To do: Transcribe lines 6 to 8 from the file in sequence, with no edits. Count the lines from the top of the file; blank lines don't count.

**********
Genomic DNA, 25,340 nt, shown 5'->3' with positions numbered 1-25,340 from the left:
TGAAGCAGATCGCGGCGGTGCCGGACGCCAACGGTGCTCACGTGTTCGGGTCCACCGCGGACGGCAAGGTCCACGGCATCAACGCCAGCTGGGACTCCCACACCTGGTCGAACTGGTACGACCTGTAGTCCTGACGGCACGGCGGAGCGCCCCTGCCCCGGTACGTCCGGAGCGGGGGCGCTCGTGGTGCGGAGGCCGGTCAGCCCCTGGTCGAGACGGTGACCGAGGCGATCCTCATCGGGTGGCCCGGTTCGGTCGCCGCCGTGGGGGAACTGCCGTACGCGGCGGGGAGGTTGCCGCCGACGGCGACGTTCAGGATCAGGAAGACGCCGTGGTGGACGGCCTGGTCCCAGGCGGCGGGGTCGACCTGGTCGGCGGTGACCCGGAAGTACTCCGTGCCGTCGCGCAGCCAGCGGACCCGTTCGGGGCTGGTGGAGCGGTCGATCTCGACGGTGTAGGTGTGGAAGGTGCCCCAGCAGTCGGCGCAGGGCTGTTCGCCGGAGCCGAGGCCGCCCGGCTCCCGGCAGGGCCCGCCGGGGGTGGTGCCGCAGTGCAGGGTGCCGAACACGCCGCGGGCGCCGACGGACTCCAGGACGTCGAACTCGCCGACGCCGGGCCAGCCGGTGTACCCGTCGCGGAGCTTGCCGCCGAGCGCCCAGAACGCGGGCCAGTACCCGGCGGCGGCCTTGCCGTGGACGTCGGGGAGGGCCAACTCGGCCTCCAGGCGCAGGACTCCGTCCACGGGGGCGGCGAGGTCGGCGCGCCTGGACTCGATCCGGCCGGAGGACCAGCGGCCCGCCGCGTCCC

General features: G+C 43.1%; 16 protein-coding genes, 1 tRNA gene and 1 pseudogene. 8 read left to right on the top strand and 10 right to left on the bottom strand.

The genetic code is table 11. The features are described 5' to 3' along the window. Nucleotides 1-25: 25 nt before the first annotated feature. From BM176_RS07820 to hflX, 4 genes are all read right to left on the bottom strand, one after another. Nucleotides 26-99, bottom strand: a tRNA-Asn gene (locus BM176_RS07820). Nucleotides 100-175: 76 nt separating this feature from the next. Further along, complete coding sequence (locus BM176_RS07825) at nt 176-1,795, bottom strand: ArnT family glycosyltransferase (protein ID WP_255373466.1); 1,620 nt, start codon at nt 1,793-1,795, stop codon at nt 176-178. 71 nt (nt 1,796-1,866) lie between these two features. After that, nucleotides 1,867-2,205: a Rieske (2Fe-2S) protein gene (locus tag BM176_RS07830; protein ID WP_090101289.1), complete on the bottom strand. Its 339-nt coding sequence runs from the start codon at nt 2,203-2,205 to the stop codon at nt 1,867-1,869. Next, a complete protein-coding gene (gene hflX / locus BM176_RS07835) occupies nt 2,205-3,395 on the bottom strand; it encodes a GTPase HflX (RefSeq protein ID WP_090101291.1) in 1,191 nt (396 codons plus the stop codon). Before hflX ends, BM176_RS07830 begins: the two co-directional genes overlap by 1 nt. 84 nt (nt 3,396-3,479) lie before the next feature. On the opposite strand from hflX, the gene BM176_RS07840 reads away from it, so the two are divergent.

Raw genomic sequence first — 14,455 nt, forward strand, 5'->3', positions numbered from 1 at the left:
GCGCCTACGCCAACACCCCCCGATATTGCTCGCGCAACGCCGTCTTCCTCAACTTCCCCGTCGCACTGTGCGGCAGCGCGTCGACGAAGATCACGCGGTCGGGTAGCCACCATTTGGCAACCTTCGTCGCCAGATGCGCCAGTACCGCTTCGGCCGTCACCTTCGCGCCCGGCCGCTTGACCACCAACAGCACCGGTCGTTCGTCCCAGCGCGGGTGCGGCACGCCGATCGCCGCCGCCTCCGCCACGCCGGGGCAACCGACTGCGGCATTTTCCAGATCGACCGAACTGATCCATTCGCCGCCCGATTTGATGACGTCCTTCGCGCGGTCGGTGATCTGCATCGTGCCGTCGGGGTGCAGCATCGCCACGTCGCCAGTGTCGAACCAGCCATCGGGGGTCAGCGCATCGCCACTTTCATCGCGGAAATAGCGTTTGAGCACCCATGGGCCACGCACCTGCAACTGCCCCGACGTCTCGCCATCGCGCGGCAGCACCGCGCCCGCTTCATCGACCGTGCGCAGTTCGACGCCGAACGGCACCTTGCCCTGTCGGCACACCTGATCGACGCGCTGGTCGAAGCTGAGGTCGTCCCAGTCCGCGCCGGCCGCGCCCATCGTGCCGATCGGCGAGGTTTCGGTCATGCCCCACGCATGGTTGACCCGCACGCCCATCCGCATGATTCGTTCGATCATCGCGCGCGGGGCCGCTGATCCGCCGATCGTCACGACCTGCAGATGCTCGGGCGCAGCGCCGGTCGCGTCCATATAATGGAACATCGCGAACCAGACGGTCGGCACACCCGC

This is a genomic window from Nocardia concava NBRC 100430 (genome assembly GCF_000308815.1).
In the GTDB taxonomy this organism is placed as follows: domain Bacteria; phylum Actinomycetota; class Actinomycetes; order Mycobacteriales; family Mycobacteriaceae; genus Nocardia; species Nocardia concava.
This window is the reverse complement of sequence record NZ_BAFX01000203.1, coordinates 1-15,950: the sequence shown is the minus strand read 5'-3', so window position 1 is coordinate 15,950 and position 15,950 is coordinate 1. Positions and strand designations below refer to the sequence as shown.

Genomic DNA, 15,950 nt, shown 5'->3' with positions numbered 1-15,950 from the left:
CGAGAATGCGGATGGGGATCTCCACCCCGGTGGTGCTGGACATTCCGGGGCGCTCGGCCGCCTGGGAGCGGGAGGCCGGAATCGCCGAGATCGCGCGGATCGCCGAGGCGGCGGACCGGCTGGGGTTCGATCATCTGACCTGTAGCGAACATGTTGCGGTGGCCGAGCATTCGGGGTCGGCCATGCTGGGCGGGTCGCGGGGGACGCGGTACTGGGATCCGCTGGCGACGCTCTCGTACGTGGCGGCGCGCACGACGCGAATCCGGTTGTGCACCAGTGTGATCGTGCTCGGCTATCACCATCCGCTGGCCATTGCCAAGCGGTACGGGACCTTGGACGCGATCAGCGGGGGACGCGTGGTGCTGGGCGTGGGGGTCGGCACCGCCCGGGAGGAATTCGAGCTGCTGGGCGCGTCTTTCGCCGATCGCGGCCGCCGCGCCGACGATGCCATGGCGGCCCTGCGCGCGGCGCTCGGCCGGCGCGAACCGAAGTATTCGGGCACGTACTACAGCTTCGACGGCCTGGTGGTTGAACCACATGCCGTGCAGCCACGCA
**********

GCGCCTACGCCAACACCCCCCGATATTGCTCGCGCAACGCCGTCTTCCTCAACTTCCCCGTCGCACTGTGCGGCAGCGCGTCGACGAAGATCACGCGGTCGGGTAGCCACCATTTGGCAACCTTCGTCGCCAGATGCGCCAGTACCGCTTCGGCCGTCACCTTCGCGCCCGGCCGCTTGACCACCAACAGCACCGGTCGTTCGTCCCAGCGCGGGTGCGGCACGCCGATCGCCGCCGCCTCCGCCACGCCGGGGCAACCGACTGCGGCATTTTCCAGATCGACCGAACTGATCCATTCGCCGCCCGATTTGATGACGTCCTTCGCGCGGTCGGTGATCTGCATCGTGCCGTCGGGGTGCAGCATCGCCACGTCGCCAGTGTCGAACCAGCCATCGGGGGTCAGCGCATCGCCACTTTCATCGCGGAAATAGCGTTTGAGCACCCATGGGCCACGCACCTGCAACTGCCCCGACGTCTCGCCATCGCGCGGCAGCACCGCGCCCGCTTCATCGACCGTGCGCAGTTCGACGCCGAACGGCACCTTGCCCTGTCGGCACACCTGATCGACGCGCTGGTCGAAGCTGAGGTCGTCCCAGTCCGCGCCGGCCGCGCCCATCGTGCCGATCGGCGAGGTTTCGGTCATGCCCCACGCATGGTTGACCCGCACGCCCATCCGCATGATTCGTTCGATCATCGCGCGCGGGGCCGCTGATCCGCCGATCGTCACGACCTGCAGATGCTCGGGCGCAGCGCCGGTCGCGTCCATATAATGGAACATCGCGAACCAGACGGTCGGCACACCCGC

This is a genomic window from Nocardia concava NBRC 100430 (genome assembly GCF_000308815.1).
In the GTDB taxonomy this organism is placed as follows: domain Bacteria; phylum Actinomycetota; class Actinomycetes; order Mycobacteriales; family Mycobacteriaceae; genus Nocardia; species Nocardia concava.